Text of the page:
Of course, the main casting issue is with Hachi herself. Simply put, Yui Ichikawa is no Aoi Miyazaki. In the early goings, Ichikawa's cutesy-shtick feels patently fake and annoying, although to her credit, her acting improves in the more serious scenes. Even so, she seems miscast in a role that Miyazaki made her own. But it's not all her fault either. Ichikawa isn't helped by the fact that her character is written so passively that she comes across as weak and unsympathetic. That would be fine if her character actually had an arc to speak of. I'm not familiar with the actual events of the manga, but everything plays out like a Cliffs Notes version of the original story in the sense that nothing ever seems to be fleshed out, especially in terms of her relationships with Takumi and Nobu.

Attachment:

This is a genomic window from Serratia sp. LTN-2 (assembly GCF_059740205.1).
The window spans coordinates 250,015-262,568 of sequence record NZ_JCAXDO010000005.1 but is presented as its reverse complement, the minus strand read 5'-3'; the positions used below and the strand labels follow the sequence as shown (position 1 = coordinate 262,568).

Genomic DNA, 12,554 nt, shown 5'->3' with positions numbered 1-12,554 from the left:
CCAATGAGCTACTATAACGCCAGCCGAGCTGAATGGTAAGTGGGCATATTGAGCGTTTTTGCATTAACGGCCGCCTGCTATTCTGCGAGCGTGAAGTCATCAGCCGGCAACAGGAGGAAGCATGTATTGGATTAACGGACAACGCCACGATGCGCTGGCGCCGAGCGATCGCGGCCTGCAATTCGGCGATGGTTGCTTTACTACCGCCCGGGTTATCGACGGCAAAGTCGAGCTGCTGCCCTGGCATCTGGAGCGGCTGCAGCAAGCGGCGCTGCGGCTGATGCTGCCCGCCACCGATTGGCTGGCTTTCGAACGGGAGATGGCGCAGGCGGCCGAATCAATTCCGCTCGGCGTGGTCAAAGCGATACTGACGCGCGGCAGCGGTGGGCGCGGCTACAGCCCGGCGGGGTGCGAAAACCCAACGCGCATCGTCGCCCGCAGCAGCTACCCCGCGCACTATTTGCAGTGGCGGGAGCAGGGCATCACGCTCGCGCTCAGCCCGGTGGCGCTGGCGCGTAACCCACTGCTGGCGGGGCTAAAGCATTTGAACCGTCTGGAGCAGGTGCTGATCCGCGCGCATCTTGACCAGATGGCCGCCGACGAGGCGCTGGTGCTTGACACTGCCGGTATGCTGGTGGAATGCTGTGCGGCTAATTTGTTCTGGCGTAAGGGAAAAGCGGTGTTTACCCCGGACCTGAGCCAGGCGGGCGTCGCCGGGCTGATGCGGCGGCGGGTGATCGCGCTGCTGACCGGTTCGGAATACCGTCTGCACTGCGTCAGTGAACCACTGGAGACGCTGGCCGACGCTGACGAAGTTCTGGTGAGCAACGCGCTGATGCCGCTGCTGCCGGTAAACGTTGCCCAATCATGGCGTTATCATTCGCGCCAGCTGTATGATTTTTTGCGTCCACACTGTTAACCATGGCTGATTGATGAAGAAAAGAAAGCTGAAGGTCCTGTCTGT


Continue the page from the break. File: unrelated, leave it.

Even worse, it's extremely difficult to glean what sort of message Hachi actually learned by the end of the film. It seems as if she's supposed to be learning that it's time to grow up and take responsibility for her life, and yet it's as if somewhere along the way the filmmakers forgot to show how Hachi has actually done anything of the sort. She still seems like she's sleepwalking through life, and Nana's final bit of advice - meant to be jokey - seems more like a sad commentary on the future that awaits Hachi. Of course, that's likely the point, but even if that were the case, the actual execution of Hachi's story doesn't quite hit the mark.
     Of course, fans of the first NANA will likely want to see what happened to their favorite characters in the second film, and NANA 2 does provide a serviceable, if disappointing follow-up. There are some catchy tunes, and Mika Nakashima is mesmerizing as the tough-as-nails half of the NANA duo. Unfortunately, poor casting choices, weak writing, and a so-so storyline squanders much of the promise and goodwill forged in the first film. (Calvin McMillin, 2007)
Availability: DVD (Hong Kong)
Region 3 NTSC
Panorama Entertainment
2-Disc Set
16x9 Anamorphic Widescreen
Japanese Language Track
Dolby Digital 5.1 / DTS 5.1
Removable English and Chinese subtitles
Various extras